The other big announcement is that Sprint is partnering up with Google to enable native Google Voice support for all of its customers. The feature isn't live yet, but is coming soon, and you can sign up here to be notified if you're an existing Sprint customer. What's different here is that unlike every other carrier plus Google Voice combo, no number port or call abstraction layer is required. 

If you already have a Google Voice number, you can use it natively on your phone for calls and texts. There's no abstraction or forwarding going on like Google Voice normally adds. Likewise, if you don't have a Google Voice number, you can transparently use your existing Sprint number with Google Voice - this isn't a number port at all. Sprint is essentially dynamically routing calls appropriately using some routing table magic. Everything gets routed over - voicemails, texts, and calls. Even better, no application is required to use Google Voice, so even featurephones and dumbphones will work natively, you just won't get access to immediate transcription and other features available only through web or the Google Voice app. You can even switch back and forth between using your number with Google Voice and normal PSTN routing. 

Perhaps best of all is that texts can be sent through Google Voice using the Google Voice for Android application for free, without a messaging plan. That works so long as you don't send any SMSes through the native messaging app, just Google Voice. Sprint has that and a few other interesting tidbits in its FAQs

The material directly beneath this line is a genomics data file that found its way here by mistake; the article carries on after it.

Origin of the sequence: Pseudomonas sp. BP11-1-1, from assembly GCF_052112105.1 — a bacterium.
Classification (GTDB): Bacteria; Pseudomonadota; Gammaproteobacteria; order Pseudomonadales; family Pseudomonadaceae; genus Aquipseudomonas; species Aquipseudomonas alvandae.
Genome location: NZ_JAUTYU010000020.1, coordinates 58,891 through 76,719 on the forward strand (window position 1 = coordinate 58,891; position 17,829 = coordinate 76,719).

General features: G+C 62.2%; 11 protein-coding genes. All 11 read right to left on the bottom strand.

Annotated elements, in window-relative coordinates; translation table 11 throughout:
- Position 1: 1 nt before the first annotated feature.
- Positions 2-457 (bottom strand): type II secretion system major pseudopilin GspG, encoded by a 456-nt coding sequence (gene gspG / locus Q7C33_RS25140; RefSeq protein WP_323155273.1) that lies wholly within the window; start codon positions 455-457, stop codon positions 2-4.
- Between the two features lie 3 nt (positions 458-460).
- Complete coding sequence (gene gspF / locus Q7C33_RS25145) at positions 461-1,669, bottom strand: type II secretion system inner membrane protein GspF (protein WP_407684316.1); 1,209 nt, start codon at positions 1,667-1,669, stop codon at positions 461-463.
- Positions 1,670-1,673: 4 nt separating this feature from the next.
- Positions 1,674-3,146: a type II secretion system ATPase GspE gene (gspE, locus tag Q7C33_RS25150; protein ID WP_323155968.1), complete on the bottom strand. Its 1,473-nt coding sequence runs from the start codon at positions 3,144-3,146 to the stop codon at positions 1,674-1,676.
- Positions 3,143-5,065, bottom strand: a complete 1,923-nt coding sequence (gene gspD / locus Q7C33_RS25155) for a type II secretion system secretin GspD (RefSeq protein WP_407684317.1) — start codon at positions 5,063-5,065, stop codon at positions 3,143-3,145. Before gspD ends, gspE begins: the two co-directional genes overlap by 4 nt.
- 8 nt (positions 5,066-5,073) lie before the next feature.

It'll be interesting whether the perceptible extra latency that usually accompanies Google Voice calls completely disappears as a result of native carrier routing. This is huge news for Sprint, as it will soon be offering the most native implementation of Google Voice to date. 

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  • MonkeyPaw - Monday, March 21, 2011 - link

    Looks like a nice phone, and I hope Sprint's data network can deal with Voice services. Speaking of which, anyone having 3G issues on Sprint's network lately? It's been very off-and-on here (sadly, mostly off). It says I'm connected with strong signal, but it is a bust most times. And I live in the city they are based out of! :o

    Also, as a note to Anandtech's web design staff, I always have to login every time I comment under Google Chrome + Windows 7. I check the "remember me?" box each time, and each time it doesn't seem to work. Am I missing something?
    Reply
  • purrcatian - Thursday, March 24, 2011 - link

    The Google Voice implementation doesn't use the data network. It uses Sprint's normal voice network. That is why it works with all Sprint phones. Reply